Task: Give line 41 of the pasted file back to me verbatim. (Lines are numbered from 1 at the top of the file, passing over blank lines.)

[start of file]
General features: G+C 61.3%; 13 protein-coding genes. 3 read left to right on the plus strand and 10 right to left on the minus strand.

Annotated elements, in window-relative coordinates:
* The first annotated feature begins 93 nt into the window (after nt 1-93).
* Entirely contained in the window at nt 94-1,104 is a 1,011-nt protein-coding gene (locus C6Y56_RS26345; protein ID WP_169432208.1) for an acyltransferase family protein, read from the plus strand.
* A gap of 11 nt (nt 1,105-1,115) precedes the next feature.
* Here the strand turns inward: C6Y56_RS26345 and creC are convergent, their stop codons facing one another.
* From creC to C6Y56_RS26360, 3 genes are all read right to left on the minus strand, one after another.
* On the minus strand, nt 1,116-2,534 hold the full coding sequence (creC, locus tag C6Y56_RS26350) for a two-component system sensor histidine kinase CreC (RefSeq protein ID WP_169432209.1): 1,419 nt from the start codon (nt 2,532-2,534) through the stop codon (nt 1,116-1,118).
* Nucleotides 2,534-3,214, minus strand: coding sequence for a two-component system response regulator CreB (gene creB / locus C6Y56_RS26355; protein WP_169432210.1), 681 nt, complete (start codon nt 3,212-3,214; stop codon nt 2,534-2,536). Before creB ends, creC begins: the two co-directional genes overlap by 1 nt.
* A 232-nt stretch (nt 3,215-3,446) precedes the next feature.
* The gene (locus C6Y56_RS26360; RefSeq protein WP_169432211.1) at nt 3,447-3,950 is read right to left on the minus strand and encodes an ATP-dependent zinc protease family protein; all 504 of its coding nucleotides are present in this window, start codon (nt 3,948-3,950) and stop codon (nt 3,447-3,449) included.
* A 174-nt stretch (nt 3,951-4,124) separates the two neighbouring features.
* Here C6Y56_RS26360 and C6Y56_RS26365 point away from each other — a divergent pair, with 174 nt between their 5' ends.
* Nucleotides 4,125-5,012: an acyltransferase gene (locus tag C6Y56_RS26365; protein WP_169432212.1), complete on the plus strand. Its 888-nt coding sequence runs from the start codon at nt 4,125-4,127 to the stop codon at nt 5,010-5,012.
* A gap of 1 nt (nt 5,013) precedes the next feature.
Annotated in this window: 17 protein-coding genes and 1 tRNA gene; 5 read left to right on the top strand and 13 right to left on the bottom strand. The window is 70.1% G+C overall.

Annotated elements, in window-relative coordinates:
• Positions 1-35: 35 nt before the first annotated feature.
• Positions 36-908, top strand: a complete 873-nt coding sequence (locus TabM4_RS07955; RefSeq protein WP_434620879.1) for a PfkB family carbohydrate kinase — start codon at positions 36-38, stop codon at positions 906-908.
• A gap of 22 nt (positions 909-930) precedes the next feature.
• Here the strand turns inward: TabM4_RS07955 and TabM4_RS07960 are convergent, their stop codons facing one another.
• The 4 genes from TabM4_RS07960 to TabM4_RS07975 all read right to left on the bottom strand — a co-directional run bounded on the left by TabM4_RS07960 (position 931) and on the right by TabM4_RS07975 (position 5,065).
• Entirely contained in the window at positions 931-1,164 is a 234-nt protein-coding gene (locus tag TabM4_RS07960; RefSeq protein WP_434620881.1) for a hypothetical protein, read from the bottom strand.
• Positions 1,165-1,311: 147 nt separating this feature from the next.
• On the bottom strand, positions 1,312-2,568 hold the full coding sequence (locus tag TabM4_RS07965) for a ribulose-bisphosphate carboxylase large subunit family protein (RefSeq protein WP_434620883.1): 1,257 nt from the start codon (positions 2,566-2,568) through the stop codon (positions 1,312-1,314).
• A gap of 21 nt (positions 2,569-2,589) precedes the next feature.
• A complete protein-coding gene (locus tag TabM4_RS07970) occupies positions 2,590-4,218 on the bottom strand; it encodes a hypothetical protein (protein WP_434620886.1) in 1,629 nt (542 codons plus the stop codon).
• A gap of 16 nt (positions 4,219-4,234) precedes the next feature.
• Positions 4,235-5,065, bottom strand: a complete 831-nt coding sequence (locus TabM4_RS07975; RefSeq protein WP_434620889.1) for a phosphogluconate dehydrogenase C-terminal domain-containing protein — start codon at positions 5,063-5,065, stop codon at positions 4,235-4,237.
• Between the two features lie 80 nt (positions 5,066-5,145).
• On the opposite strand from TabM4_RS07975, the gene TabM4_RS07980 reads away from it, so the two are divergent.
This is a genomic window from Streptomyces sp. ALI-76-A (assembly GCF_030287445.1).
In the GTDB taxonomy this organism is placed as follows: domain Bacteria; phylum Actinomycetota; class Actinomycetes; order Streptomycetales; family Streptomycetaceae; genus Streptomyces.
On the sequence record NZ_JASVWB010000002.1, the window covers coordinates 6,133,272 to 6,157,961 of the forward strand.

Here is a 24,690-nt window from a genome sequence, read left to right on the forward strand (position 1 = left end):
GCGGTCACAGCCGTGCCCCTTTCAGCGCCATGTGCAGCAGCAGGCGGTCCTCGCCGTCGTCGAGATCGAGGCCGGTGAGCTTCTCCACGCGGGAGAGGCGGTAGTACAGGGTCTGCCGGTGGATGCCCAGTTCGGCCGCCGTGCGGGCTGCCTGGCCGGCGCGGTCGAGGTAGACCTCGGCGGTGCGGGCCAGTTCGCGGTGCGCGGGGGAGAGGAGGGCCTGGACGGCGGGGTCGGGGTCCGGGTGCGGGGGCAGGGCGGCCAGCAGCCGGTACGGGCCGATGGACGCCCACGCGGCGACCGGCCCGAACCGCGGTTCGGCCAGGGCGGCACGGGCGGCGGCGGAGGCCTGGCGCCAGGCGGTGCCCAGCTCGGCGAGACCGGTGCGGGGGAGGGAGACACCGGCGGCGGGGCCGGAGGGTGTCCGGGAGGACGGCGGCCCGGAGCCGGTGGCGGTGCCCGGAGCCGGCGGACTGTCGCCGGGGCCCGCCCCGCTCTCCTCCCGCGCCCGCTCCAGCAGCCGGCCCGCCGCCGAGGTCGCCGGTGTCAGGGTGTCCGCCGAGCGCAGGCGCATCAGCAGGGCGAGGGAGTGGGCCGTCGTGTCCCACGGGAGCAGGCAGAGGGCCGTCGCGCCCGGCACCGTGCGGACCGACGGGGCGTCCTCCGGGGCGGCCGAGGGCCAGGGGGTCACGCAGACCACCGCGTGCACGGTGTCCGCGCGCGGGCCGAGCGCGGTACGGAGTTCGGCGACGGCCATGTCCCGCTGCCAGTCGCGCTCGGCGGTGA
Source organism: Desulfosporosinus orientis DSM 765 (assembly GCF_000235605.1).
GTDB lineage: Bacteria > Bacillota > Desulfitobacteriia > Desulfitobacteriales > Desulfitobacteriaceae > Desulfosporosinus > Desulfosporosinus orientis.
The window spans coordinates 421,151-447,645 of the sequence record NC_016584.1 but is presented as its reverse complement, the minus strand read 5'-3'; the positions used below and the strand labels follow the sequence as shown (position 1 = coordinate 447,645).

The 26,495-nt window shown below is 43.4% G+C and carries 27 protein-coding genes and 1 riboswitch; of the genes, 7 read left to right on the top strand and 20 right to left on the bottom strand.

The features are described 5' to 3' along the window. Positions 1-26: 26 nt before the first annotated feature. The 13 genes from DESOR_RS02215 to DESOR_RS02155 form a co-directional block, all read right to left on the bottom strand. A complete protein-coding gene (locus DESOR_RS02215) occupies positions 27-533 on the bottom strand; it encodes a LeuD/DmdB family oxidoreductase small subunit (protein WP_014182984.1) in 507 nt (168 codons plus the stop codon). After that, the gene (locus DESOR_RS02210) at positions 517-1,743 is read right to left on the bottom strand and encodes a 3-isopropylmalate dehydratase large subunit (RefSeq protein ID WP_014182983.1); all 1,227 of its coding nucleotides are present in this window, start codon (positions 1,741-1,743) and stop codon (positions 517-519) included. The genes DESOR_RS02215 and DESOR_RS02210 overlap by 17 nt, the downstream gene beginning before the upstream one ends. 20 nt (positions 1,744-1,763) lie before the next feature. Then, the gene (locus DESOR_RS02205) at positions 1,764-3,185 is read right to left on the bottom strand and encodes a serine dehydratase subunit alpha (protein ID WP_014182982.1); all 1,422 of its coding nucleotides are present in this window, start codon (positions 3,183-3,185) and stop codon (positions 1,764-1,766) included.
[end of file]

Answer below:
The features are described 5' to 3' along the window. Positions 1-26: 26 nt before the first annotated feature. The 13 genes from DESOR_RS02215 to DESOR_RS02155 form a co-directional block, all read right to left on the bottom strand. A complete protein-coding gene (locus DESOR_RS02215) occupies positions 27-533 on the bottom strand; it encodes a LeuD/DmdB family oxidoreductase small subunit (protein WP_014182984.1) in 507 nt (168 codons plus the stop codon). After that, the gene (locus DESOR_RS02210) at positions 517-1,743 is read right to left on the bottom strand and encodes a 3-isopropylmalate dehydratase large subunit (RefSeq protein ID WP_014182983.1); all 1,227 of its coding nucleotides are present in this window, start codon (positions 1,741-1,743) and stop codon (positions 517-519) included. The genes DESOR_RS02215 and DESOR_RS02210 overlap by 17 nt, the downstream gene beginning before the upstream one ends. 20 nt (positions 1,744-1,763) lie before the next feature. Then, the gene (locus DESOR_RS02205) at positions 1,764-3,185 is read right to left on the bottom strand and encodes a serine dehydratase subunit alpha (protein ID WP_014182982.1); all 1,422 of its coding nucleotides are present in this window, start codon (positions 3,183-3,185) and stop codon (positions 1,764-1,766) included.